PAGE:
More Noise

In comments on my post yesterday (Art of Noise), Michael Hall of PuddingBowl takes exception with my characterization of his comments on “blog noise”. Indeed, he links to two of his posts that I hadn’t seen, one of which explains his position somewhat more thoroughly, in a way that jibes finely with what I had said:

Armed with a more informed understanding of how blogs/bloggers tick and why they produce the media they do, and how they have a healthy chunk of Google’s attention, we’ll become able to contextualize them (and Google’s usefulness) in our overall information diet. This isn’t, to my mind, about de-privileging blogs… it’s about understanding them and the effect they have on their media surroundings, then incorporating them into the much broader mission of seeking the truth, which is something grander and harder to nail down than all the words and facts to which Google can direct us.

As I explained to him privately, I did not intend for my comments to be read as a slight towards any of the people I mentioned. I have a great deal of respect for bloggers in general, as I think that, regardless of our political beliefs and our personal quirks, we are all contributing to the construction of a space for public debate, something that is becoming all too rare with the commodification of public spaces in the physical world. What I was trying to get at in my discussion of “blog noise”–ineffectively, so it seems–is that the terms in which this discussion has been couched, particularly the characterization of what we do as “noise”, subtly undermines the “emergent democracy”-type values that a lot of us profess. Obviously Searls is at the forefront when it comes to celebrating bloggers’ contributions to society–and the fact that the rest of us are blogging in the first place suggests that the rest of us are as well–but the uncritical acceptance that what we do is aptly characterized as “noise” seems to fly in the face of that celebration.

Nobody at the moment seems to be able to define just what it is bloggers do or, indeed, what characteristics mark a particular website out as a “blog”, as opposed to some other species of online communicating. And that’s, in my opinion, a good thing. Blogging is a new phenomenon, regardless of its precedents, and ambiguity of form and function is welcome in new forms of social interaction. Maybe in any form of social interaction. But ambiguity makes some (maybe most) people uncomfortable. They try to resolve it by comparing what it is they do with more “fixed” categories, in this case journalism.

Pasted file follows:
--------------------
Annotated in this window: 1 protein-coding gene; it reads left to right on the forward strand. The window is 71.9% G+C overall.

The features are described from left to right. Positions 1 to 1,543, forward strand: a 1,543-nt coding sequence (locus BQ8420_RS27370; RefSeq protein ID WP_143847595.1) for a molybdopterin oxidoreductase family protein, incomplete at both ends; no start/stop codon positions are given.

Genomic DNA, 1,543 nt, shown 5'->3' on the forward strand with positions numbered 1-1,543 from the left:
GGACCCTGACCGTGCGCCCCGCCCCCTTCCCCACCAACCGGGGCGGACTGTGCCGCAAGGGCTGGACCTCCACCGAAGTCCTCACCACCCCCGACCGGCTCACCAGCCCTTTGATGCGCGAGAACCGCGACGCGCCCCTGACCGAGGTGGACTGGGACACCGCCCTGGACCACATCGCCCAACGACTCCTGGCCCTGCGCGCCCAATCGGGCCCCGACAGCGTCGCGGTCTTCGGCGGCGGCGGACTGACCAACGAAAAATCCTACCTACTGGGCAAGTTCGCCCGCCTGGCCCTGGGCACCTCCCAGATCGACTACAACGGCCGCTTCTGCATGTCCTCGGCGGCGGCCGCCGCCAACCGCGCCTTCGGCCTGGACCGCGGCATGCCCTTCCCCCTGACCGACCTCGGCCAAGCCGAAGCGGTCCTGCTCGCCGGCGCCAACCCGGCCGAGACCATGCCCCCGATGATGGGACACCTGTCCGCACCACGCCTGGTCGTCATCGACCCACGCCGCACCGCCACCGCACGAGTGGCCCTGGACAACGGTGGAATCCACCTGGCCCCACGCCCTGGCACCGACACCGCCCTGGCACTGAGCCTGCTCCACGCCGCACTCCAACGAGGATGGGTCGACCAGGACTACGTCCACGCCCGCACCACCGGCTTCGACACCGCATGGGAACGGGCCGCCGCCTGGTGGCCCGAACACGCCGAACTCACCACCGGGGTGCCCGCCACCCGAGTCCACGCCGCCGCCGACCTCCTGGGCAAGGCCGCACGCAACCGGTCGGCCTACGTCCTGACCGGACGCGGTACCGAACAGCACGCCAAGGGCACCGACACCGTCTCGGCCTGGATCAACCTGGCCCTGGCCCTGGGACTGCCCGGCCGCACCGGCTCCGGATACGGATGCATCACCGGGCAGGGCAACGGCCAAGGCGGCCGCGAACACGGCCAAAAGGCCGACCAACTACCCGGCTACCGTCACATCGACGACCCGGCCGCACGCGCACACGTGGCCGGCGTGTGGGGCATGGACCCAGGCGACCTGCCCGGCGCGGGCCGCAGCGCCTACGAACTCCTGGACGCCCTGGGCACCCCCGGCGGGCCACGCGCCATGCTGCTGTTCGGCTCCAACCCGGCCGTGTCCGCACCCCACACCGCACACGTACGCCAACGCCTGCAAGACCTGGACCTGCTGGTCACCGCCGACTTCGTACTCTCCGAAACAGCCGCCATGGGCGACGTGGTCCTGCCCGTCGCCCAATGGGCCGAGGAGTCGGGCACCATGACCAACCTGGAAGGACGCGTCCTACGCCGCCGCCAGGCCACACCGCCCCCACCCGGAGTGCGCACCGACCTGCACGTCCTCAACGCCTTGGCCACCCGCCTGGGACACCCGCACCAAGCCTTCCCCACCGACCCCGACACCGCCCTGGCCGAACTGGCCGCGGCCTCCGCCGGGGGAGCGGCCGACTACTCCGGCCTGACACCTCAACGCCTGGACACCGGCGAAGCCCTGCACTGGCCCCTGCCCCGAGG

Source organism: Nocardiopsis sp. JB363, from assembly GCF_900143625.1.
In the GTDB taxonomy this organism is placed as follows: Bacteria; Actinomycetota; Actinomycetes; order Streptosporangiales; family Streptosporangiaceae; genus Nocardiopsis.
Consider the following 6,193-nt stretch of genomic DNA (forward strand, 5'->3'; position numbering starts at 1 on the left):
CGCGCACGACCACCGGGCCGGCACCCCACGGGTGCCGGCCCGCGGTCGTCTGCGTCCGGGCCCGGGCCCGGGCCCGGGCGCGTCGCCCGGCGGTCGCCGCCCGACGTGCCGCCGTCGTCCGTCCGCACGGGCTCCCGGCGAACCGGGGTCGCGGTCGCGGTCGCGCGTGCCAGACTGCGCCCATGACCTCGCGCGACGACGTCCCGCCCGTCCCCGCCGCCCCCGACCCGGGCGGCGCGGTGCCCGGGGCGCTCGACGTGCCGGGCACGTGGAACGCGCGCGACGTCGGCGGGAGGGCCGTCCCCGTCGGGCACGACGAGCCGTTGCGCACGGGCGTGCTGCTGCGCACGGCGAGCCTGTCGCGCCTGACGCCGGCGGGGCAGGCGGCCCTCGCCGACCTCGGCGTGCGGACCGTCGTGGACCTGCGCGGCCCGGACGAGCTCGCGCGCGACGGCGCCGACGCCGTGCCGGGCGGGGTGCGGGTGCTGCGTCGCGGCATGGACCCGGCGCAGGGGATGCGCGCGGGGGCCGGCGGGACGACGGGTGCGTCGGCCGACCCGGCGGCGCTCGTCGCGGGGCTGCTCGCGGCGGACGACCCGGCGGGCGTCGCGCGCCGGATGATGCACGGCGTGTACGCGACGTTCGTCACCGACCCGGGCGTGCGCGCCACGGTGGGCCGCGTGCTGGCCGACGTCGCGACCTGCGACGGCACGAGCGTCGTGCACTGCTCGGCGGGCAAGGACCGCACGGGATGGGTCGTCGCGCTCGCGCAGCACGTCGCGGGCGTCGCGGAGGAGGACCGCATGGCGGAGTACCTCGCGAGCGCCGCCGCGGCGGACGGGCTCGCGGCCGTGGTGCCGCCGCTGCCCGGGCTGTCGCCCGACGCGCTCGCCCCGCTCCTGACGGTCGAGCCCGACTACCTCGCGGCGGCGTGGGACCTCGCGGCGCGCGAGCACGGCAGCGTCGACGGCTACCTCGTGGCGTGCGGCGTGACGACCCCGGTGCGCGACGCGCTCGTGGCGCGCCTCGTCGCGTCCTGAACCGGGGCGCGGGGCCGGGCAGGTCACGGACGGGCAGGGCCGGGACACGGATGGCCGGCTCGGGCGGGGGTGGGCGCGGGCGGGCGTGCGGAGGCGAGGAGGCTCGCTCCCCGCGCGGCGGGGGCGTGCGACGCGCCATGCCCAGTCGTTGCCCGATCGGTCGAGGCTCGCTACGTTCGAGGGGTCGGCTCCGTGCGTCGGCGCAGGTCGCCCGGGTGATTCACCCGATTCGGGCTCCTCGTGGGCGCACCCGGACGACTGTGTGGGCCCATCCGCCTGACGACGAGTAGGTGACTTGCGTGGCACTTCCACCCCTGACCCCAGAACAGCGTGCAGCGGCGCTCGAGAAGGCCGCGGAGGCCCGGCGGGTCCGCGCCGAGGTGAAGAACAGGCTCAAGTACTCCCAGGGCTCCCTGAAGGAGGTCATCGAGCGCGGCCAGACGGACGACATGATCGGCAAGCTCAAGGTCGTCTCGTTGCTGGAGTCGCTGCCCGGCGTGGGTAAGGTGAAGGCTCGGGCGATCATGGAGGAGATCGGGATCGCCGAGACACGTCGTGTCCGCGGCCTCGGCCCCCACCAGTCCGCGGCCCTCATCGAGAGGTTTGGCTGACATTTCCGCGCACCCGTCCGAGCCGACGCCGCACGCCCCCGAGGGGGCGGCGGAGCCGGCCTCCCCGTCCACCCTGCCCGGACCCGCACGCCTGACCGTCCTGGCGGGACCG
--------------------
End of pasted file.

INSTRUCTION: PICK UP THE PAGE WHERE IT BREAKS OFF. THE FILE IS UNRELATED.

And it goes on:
Thus the ridiculous charges directed at Joi Ito, condemning him for blogging openly about his relationship with a product (in this case, the Movable Type blogging system) and its creators, and then investing in it. Or the hand-wringing over The Agonist‘s use of third-party material without proper citations. Or the Blog Herald’s criticism of Andy Baio’s fundraising drive to buy an Apple iPod for the subject of the Star Wars video that’s been circulating the ‘net, in some part due to Baio’s hosting of the file on his site–the Blog Herald takes them to task for their failure to post a statement saying “how long you would go, how you would be transparent, what steps you would take to assure full disclosure.” I agree that it would be a shame for a blogger to exploit someone to raise some cash for themselves, but the Blog Herald’s consternation seems to stem more from Baio’s failure to be professional than anything else–I mean come on, we’re all amateurs here, in every sense of the word. Should Baio, or any of us, refrain from doing nice things for each other because we lack the legal know-how to arrange a statement of disclosure? Should Baio have registered as a fundraiser to limit his and the boy’s tax liabilities, written a mission statement, organized a Board of Trustees, retained a lawyer and outside auditor, or set up an escrow fund in order to do what he felt was right? I’m glad that he is making an effort to show where the money came from and how it’s being used, but let’s face it, people didn’t give money because they admired his legal acumen, they donated because they trusted Baio, and that trust comes out of his relation with his community, not the legal edifice he failed to surround his efforts with.